Hong Kong has the essential ingredients of an innovation hub, said Mrs Fanny Law, Chairperson, Hong Kong Science and Technology Parks Corporation. These include a business friendly environment, entrepreneurial spirit, freedoms of information and expression, IP protection, and rule of law. Mrs Law added that Hong Kong's science students consistently rank among the world's best while the city is located within four hours of half of the world's population.
 
Speaking at APAC Innovation Summit, Dr Cao Jianlin, Vice Minister of the Ministry of Science and Technology, People’s Republic of China, said Hong Kong Science and Technology Parks Corporation had served as a model for many science parks in Mainland China.
Speaking at APAC Innovation Summit, Dr Cao Jianlin, Vice Minister of the Ministry of Science and Technology, People’s Republic of China, said Hong Kong Science and Technology Parks Corporation had served as a model for many science parks in Mainland China.
 
Leading international innovation policy makers gathered at APAC Innovation Summit in Hong Kong today to share their views on innovation policy.

Leading international innovation policy makers gathered at APAC Innovation Summit in Hong Kong today to share their views on innovation policy.
 

Officiating guests at the opening ceremony included (from left to right):


Ms Janet Wong, Commissioner for Innovation and Technology, Innovation and Technology Commission, HKSAR Government
Dr Wang Zhimin, Deputy Minister, Liaison Office of the Central People’s Government in the HKSAR
Dr Cao Jianlin, Vice Minister, Ministry of Science and Technology, People’s Republic of China
Mr C. Y. Leung, Chief Executive, HKSAR Government
Mrs Fanny Law, Chairperson, HKSTP
Mr Gregary So, Secretary for Commerce and Economic Development, HKSAR Government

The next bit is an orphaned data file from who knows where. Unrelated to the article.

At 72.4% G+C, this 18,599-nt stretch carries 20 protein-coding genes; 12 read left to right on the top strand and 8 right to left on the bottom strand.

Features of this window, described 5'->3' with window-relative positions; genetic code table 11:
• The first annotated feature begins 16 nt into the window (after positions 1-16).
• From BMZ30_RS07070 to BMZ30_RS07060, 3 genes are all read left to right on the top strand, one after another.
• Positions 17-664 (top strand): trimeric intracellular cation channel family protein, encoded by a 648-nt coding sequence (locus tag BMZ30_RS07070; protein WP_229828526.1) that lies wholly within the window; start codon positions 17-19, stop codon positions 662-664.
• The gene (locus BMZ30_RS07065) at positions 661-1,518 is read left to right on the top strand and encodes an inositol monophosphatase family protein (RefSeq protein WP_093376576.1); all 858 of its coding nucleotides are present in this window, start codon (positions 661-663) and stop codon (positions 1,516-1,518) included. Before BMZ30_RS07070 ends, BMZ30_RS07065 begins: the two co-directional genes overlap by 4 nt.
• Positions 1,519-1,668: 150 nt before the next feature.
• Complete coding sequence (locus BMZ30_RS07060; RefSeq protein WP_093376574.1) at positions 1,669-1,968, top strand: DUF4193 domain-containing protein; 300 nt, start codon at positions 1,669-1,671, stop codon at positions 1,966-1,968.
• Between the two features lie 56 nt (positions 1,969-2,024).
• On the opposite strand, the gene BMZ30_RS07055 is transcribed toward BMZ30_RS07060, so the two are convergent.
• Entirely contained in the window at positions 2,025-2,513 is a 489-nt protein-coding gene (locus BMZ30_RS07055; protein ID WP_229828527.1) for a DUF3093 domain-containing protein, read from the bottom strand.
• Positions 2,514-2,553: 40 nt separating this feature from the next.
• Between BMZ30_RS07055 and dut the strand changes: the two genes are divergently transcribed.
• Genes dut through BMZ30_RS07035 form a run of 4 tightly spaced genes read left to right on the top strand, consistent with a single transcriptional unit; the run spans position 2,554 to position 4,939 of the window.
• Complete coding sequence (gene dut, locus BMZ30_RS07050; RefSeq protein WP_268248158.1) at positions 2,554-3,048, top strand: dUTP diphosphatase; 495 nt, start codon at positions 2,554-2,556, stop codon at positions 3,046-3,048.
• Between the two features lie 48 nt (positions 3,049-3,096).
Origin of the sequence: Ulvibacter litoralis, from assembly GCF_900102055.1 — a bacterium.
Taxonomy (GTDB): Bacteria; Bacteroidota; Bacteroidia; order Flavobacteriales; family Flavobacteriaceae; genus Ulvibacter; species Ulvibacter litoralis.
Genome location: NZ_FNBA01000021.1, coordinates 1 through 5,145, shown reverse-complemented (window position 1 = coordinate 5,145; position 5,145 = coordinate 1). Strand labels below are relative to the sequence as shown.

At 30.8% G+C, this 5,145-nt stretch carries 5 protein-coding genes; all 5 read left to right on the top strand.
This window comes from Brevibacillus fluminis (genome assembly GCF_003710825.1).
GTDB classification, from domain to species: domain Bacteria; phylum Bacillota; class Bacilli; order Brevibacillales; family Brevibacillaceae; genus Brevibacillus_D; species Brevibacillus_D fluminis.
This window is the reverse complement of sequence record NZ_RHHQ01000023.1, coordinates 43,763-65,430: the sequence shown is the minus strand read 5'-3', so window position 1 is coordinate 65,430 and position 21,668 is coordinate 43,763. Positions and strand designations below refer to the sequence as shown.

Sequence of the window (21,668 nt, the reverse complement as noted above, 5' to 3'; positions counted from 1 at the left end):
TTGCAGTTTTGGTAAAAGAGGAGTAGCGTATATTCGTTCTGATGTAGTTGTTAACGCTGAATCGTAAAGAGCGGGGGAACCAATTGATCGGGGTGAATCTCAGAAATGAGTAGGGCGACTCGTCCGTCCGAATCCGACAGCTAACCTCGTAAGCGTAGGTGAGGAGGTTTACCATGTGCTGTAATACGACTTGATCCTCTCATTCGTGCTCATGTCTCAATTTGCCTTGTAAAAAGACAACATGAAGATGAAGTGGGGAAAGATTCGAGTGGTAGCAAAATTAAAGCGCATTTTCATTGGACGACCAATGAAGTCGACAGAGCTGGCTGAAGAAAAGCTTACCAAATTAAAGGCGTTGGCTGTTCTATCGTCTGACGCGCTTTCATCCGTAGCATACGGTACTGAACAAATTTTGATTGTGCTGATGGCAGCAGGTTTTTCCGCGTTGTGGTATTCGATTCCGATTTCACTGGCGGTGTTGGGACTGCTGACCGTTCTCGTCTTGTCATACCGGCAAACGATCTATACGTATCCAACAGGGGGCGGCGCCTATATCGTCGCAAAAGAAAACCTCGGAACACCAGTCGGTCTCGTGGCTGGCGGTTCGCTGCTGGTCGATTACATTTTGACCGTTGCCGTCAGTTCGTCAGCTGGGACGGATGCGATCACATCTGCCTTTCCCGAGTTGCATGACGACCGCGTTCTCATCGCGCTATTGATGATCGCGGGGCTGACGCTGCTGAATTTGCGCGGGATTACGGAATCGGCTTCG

Ms Susie Ho, Permanent Secretary for Commerce and Economic Development (Communications and Technology), HKSAR Government
Mr Allen Ma, Chief Executive Officer, HKSTPC

 

 

END


 

About Hong Kong Science and Technology Parks Corporation


Comprising Hong Kong Science Park, InnoCentre and Industrial Estates, Hong Kong Science & Technology Parks Corporation (“HKSTP”) is a statutory body dedicated to building a vibrant innovation and technology ecosystem to connect stakeholders, nurture technology talents, facilitate collaboration, and catalyse innovations to deliver social and economic benefits to Hong Kong and the region.

Established in May 2001, HKSTP has been driving the development of Hong Kong into a regional hub for innovation and growth in several focused clusters including Electronics Engineering, Information Communications Technology, Green Technology, Bio Medical Technology, Materials and Precision Engineering. We enable science and technology companies to nurture ideas, innovate and grow, supported by our R&D facilities, infrastructure, and market-led laboratories and technical centres with professional support services. We also offer value added services and comprehensive incubation programmes for technology start-ups to accelerate their growth.

Technology businesses benefit from our specialised services and infrastructure at Hong Kong Science Park for applied research and product development; enterprises can find creative design support at InnoCentre; while skill-intensive businesses are served by our three industrial estates at Tai Po, Tseung Kwan O and Yuen Long.

More information about HKSTP is available at www.hkstp.org.

 

For further information, please contact:
Hong Kong Science and Technology Parks Corporation
Julia Cheung
Tel: +852 2629 6891
Email: julia.cheung@hkstp.org

Ogilvy Public Relations
Carmen Lee
Tel: +852 2884 8187 / +852 9755 3121
Email: carmen.lee@ogilvy.com